Wednesday, March 23, 2011

Weight Loss and Counting Calories

If you want to lose weight and you increase your exercise, how many calories should you consume? Do you increase calories, decrease calories, or leave well enough alone? This question was asked of me lately. There is not an easy answer, because there are many questions to be answered. How much are you increasing your exercise? What type of exercise are you doing? How many calories were you consuming before you decided to lose weight? How much weight do you want to lose and how fast do you want to lose? What and when are you eating?

Here's the basics of calories. 3500 calories are in one pound. If you normally eat 2500 calories per day and cut 500 calories per day, it will take seven days to lose one pound, assuming you do not change your exercise routine. If you add two miles of walking per day, you will burn approximately 200 calories assuming you weigh 150 pounds. More if you weigh more than 150 pounds and less if you weigh less than 150 pounds. Assuming you walk six days per week, you will burn an extra 1200 calories per week or approximately 1/3 of a pound. Doesn't sound like much? That translates to approximately 17.3 pounds per year for exercise alone. Add the cut in calories and you now have a weight loss of approximately 69.3 pounds for the year! If you want to lose weight faster, then either decrease calories more or increase exercise. I would not try to lose more than two pounds per week. Studies have shown higher success rate in keeping weight off for those who lose two or less pounds per week.

That's the basics of calories. The problem with counting calories depends on what exercise you are doing and what and when you eat. Let's start with exercise. If you are doing strength training, your calories burned will be higher. Strength training increases muscle mass and muscle mass increases your metabolism. Calories burned increase even after you have finished exercising. Another benefit of strength training is increase in bone density. Therefore, I highly recommend that strength training be added to your exercise routine two to three times per week for 30 to 45 minutes (with your doctor's approval, of course).

What you eat is important. Not all calories are created equal. Different foods are metabolized differently. For instance, the sugar from a candy bar will enter your blood stream much faster than the same amount of sugar from beans. Since the sugar from the candy bar enters your blood very quickly, the calories you are not using will convert to fat. The sugar from beans will be absorbed at a much slower pace, therefore, increasing the likelihood that you would use up the calories before they convert to fat. So 300 calories of a candy is not equal to 300 calories of beans. So, in addition to cutting calories and increasing exercise, it is important to eliminate or reduce refined carbohydrates. Refined carbohydrates are any foods containing sugar (see previous post), high fructose corn syrup, honey, maple syrup, molasses, fruit juices (100% fruit juices diluted with half water are fine in small quantities), and products made with refined flours. Healthy carbohydrates include whole grains, vegetables, fruits, beans, nuts, and seeds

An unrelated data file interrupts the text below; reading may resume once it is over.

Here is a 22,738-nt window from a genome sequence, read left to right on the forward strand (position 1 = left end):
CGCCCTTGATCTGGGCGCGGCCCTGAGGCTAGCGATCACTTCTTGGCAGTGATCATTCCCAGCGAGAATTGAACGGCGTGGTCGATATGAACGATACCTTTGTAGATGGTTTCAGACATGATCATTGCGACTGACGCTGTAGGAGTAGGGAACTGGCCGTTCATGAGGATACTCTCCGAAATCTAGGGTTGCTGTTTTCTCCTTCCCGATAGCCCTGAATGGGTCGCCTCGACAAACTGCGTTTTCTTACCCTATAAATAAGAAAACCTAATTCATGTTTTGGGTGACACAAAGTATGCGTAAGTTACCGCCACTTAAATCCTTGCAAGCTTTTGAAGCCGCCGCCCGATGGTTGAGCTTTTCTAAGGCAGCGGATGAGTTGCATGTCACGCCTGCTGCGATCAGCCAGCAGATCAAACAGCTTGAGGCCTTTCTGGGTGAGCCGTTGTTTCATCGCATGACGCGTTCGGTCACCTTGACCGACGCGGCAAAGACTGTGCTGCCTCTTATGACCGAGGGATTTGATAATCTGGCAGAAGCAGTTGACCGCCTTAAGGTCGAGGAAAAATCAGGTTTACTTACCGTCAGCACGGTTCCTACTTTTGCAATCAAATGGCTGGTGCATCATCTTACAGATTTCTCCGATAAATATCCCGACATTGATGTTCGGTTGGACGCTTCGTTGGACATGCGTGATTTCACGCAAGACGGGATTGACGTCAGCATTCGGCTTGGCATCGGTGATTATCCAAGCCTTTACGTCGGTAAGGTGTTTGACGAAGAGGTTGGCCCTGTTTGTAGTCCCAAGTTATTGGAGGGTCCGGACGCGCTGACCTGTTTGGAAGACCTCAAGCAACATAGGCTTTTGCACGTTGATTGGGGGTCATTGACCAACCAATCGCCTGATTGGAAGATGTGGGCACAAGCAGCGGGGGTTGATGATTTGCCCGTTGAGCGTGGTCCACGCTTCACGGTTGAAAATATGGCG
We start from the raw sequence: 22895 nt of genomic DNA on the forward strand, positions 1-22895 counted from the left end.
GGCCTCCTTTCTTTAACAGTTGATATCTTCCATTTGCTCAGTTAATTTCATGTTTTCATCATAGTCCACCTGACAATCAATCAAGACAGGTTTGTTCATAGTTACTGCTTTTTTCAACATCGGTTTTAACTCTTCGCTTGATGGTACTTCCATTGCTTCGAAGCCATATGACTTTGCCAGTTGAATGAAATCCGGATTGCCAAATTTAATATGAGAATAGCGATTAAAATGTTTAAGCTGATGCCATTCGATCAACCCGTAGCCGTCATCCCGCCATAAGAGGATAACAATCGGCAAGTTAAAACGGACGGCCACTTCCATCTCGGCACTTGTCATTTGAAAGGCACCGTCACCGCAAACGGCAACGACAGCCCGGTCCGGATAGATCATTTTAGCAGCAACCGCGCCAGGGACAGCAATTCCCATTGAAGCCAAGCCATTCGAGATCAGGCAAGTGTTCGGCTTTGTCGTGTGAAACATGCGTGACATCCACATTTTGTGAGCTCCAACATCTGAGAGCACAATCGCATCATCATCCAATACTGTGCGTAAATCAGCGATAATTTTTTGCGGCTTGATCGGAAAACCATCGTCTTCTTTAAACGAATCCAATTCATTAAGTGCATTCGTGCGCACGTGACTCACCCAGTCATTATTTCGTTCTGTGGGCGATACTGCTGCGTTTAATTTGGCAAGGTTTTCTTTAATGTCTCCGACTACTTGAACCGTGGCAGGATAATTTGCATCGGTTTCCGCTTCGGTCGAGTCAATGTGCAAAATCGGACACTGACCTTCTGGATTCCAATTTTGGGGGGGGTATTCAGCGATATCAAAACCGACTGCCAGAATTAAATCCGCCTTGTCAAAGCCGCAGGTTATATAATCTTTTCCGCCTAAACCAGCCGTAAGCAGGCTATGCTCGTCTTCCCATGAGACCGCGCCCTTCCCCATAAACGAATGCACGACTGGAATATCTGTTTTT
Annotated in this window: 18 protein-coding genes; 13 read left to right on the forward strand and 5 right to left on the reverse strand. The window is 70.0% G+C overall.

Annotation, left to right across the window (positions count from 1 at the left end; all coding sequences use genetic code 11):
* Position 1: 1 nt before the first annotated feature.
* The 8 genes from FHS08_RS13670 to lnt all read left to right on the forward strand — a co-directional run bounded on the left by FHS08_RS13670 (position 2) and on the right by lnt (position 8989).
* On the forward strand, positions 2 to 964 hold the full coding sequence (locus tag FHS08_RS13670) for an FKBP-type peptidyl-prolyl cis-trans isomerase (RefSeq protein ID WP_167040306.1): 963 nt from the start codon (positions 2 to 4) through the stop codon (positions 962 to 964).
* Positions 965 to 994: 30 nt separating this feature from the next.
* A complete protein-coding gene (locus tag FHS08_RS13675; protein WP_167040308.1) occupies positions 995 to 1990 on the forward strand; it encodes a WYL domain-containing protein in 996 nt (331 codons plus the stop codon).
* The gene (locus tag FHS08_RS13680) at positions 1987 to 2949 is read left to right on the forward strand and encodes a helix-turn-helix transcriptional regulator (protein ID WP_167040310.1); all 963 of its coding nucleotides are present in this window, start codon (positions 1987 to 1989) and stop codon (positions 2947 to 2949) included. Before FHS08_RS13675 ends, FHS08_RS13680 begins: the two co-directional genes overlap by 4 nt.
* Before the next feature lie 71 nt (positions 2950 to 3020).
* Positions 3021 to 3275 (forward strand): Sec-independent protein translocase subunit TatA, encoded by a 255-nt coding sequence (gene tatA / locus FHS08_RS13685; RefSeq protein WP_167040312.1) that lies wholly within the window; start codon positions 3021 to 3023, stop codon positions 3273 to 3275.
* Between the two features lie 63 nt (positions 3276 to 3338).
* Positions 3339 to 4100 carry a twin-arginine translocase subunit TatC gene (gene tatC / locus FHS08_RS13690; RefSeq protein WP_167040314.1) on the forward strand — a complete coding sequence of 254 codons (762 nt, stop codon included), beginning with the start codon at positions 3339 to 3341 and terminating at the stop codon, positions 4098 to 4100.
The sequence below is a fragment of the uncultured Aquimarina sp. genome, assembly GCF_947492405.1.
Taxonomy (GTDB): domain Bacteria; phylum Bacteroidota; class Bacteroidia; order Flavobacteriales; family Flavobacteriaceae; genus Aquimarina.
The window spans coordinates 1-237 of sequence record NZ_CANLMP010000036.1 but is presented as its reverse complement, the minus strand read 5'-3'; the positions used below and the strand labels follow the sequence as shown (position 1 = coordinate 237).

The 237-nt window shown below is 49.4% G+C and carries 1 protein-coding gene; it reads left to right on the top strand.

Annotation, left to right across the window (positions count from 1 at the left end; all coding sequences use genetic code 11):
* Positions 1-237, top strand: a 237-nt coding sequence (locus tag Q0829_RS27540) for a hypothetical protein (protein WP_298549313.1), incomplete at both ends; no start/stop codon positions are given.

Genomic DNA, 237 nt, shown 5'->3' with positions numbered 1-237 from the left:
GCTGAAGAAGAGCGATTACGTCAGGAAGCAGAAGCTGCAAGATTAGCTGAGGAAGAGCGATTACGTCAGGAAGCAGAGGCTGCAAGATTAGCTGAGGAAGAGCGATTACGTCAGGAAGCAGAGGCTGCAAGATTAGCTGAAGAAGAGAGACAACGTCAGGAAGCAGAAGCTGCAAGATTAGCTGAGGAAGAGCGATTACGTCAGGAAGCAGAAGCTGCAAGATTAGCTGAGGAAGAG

When are you eating? This is important because eating a healthy breakfast with protein will jump start you metabolism and keep it going at a higher rate all day. This doesn't mean eating a donut or bagel (refined flour) with cream cheese. Eating a whole grain bagel with apple butter and an egg is much better. Other breakfast options include slow cooked oatmeal with walnuts, humus and sauerkraut on sprouted whole grain bread, and whole grain toast with low fat cottage cheese. Eating before bed is not a good idea, either. While you sleep, your metabolism slows down, therefore the food you eat prior to sleeping will more likely convert to fat instead of being used. In addition, the digestive process is energy intensive so eating before sleeping results in a more restless sleep. Stopping eating at least two hours before bed usually results in a more restful sleep.

By increasing or adding aerobic exercise, adding strength training, eliminating refined carbohydrates, eating breakfast, and not eating before bedtime, you may find losing weight is easily achieved without counting calories.

In health always :-)

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